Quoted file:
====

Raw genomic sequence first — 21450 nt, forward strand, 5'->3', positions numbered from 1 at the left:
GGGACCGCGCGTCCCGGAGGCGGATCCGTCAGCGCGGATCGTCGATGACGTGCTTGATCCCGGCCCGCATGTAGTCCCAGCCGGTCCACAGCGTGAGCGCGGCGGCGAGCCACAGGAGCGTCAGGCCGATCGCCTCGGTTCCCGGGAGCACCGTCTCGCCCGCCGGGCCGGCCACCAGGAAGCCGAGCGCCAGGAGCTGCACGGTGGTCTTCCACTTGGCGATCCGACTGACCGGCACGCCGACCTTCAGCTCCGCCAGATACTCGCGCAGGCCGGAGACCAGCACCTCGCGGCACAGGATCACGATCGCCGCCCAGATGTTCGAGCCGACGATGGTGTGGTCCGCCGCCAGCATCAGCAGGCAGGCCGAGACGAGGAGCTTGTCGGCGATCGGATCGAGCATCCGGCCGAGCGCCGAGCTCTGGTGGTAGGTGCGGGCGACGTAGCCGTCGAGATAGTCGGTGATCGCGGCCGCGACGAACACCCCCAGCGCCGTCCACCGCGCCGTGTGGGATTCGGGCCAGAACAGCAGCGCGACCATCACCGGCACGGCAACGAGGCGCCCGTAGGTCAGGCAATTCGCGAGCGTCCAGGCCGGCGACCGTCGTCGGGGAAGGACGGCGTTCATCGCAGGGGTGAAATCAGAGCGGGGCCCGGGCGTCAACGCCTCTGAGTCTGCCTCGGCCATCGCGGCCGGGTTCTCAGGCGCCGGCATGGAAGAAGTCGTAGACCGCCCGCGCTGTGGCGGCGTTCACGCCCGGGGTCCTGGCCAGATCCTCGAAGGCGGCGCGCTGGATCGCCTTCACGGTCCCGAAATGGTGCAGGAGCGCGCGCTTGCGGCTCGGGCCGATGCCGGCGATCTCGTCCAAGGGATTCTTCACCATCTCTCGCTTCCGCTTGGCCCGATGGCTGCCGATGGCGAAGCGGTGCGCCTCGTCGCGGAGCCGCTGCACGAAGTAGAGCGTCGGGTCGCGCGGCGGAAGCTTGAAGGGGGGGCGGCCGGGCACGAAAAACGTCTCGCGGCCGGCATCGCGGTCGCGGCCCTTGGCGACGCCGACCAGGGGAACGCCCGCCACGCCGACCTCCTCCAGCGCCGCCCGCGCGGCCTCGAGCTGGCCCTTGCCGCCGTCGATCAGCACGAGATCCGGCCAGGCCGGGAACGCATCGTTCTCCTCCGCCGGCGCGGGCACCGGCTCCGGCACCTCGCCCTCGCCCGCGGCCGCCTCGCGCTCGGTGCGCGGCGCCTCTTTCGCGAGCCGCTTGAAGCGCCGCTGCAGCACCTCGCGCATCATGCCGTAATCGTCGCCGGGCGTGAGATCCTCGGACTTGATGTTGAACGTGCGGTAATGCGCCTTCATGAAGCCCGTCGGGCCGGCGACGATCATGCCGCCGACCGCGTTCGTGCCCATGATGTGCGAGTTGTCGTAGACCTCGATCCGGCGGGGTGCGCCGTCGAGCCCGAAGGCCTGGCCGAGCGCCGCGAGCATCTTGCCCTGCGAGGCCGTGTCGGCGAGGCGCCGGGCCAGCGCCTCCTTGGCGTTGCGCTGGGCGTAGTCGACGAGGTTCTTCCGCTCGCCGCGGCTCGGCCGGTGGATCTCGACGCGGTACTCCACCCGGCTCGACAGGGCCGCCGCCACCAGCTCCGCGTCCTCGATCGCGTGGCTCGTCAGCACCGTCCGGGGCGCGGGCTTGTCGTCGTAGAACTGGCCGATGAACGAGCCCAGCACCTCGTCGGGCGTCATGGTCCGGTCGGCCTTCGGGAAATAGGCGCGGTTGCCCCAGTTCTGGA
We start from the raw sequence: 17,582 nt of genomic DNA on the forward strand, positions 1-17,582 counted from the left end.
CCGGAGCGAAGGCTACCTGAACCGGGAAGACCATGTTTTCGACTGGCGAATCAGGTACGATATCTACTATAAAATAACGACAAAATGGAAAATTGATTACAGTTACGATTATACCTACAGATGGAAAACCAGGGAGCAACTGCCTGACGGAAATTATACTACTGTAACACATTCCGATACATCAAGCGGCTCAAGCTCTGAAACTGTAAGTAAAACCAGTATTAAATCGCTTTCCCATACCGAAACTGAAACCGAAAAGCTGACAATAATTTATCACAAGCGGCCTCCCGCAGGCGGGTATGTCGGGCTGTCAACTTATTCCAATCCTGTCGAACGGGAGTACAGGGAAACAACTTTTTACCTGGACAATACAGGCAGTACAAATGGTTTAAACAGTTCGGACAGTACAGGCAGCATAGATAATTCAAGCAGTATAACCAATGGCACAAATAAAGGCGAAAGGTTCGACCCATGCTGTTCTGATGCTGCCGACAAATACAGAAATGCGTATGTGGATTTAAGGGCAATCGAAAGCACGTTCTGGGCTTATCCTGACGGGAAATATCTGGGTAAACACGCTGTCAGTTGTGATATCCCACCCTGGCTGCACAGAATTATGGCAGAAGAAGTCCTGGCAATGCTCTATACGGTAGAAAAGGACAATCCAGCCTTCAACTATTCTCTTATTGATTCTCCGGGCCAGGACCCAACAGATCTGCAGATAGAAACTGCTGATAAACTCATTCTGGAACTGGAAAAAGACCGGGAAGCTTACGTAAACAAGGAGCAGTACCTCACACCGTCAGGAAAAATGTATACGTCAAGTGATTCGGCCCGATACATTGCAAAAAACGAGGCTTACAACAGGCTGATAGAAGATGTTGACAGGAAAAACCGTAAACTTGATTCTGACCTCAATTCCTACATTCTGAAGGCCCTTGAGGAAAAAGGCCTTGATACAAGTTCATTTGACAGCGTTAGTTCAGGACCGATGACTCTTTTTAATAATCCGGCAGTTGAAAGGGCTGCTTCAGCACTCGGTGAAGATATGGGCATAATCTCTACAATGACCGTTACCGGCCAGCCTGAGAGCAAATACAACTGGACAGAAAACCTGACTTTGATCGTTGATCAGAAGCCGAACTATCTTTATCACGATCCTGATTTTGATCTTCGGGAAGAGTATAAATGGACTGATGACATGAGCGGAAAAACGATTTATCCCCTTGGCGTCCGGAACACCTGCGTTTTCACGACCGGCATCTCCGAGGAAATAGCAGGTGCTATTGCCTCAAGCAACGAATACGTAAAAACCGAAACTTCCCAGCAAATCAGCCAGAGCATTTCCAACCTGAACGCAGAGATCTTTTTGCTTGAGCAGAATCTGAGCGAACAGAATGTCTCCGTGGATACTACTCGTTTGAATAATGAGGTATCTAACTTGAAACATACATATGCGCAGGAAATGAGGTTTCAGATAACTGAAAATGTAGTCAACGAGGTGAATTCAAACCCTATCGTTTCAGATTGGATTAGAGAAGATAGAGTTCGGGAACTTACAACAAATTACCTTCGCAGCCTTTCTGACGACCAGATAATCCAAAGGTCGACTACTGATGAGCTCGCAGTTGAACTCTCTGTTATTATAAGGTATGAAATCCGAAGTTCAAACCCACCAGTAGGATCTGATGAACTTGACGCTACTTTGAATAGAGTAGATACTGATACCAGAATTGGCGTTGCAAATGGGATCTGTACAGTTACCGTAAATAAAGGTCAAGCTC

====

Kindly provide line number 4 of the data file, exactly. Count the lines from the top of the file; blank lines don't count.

CCGGAGCGAAGGCTACCTGAACCGGGAAGACCATGTTTTCGACTGGCGAATCAGGTACGATATCTACTATAAAATAACGACAAAATGGAAAATTGATTACAGTTACGATTATACCTACAGATGGAAAACCAGGGAGCAACTGCCTGACGGAAATTATACTACTGTAACACATTCCGATACATCAAGCGGCTCAAGCTCTGAAACTGTAAGTAAAACCAGTATTAAATCGCTTTCCCATACCGAAACTGAAACCGAAAAGCTGACAATAATTTATCACAAGCGGCCTCCCGCAGGCGGGTATGTCGGGCTGTCAACTTATTCCAATCCTGTCGAACGGGAGTACAGGGAAACAACTTTTTACCTGGACAATACAGGCAGTACAAATGGTTTAAACAGTTCGGACAGTACAGGCAGCATAGATAATTCAAGCAGTATAACCAATGGCACAAATAAAGGCGAAAGGTTCGACCCATGCTGTTCTGATGCTGCCGACAAATACAGAAATGCGTATGTGGATTTAAGGGCAATCGAAAGCACGTTCTGGGCTTATCCTGACGGGAAATATCTGGGTAAACACGCTGTCAGTTGTGATATCCCACCCTGGCTGCACAGAATTATGGCAGAAGAAGTCCTGGCAATGCTCTATACGGTAGAAAAGGACAATCCAGCCTTCAACTATTCTCTTATTGATTCTCCGGGCCAGGACCCAACAGATCTGCAGATAGAAACTGCTGATAAACTCATTCTGGAACTGGAAAAAGACCGGGAAGCTTACGTAAACAAGGAGCAGTACCTCACACCGTCAGGAAAAATGTATACGTCAAGTGATTCGGCCCGATACATTGCAAAAAACGAGGCTTACAACAGGCTGATAGAAGATGTTGACAGGAAAAACCGTAAACTTGATTCTGACCTCAATTCCTACATTCTGAAGGCCCTTGAGGAAAAAGGCCTTGATACAAGTTCATTTGACAGCGTTAGTTCAGGACCGATGACTCTTTTTAATAATCCGGCAGTTGAAAGGGCTGCTTCAGCACTCGGTGAAGATATGGGCATAATCTCTACAATGACCGTTACCGGCCAGCCTGAGAGCAAATACAACTGGACAGAAAACCTGACTTTGATCGTTGATCAGAAGCCGAACTATCTTTATCACGATCCTGATTTTGATCTTCGGGAAGAGTATAAATGGACTGATGACATGAGCGGAAAAACGATTTATCCCCTTGGCGTCCGGAACACCTGCGTTTTCACGACCGGCATCTCCGAGGAAATAGCAGGTGCTATTGCCTCAAGCAACGAATACGTAAAAACCGAAACTTCCCAGCAAATCAGCCAGAGCATTTCCAACCTGAACGCAGAGATCTTTTTGCTTGAGCAGAATCTGAGCGAACAGAATGTCTCCGTGGATACTACTCGTTTGAATAATGAGGTATCTAACTTGAAACATACATATGCGCAGGAAATGAGGTTTCAGATAACTGAAAATGTAGTCAACGAGGTGAATTCAAACCCTATCGTTTCAGATTGGATTAGAGAAGATAGAGTTCGGGAACTTACAACAAATTACCTTCGCAGCCTTTCTGACGACCAGATAATCCAAAGGTCGACTACTGATGAGCTCGCAGTTGAACTCTCTGTTATTATAAGGTATGAAATCCGAAGTTCAAACCCACCAGTAGGATCTGATGAACTTGACGCTACTTTGAATAGAGTAGATACTGATACCAGAATTGGCGTTGCAAATGGGATCTGTACAGTTACCGTAAATAAAGGTCAAGCTC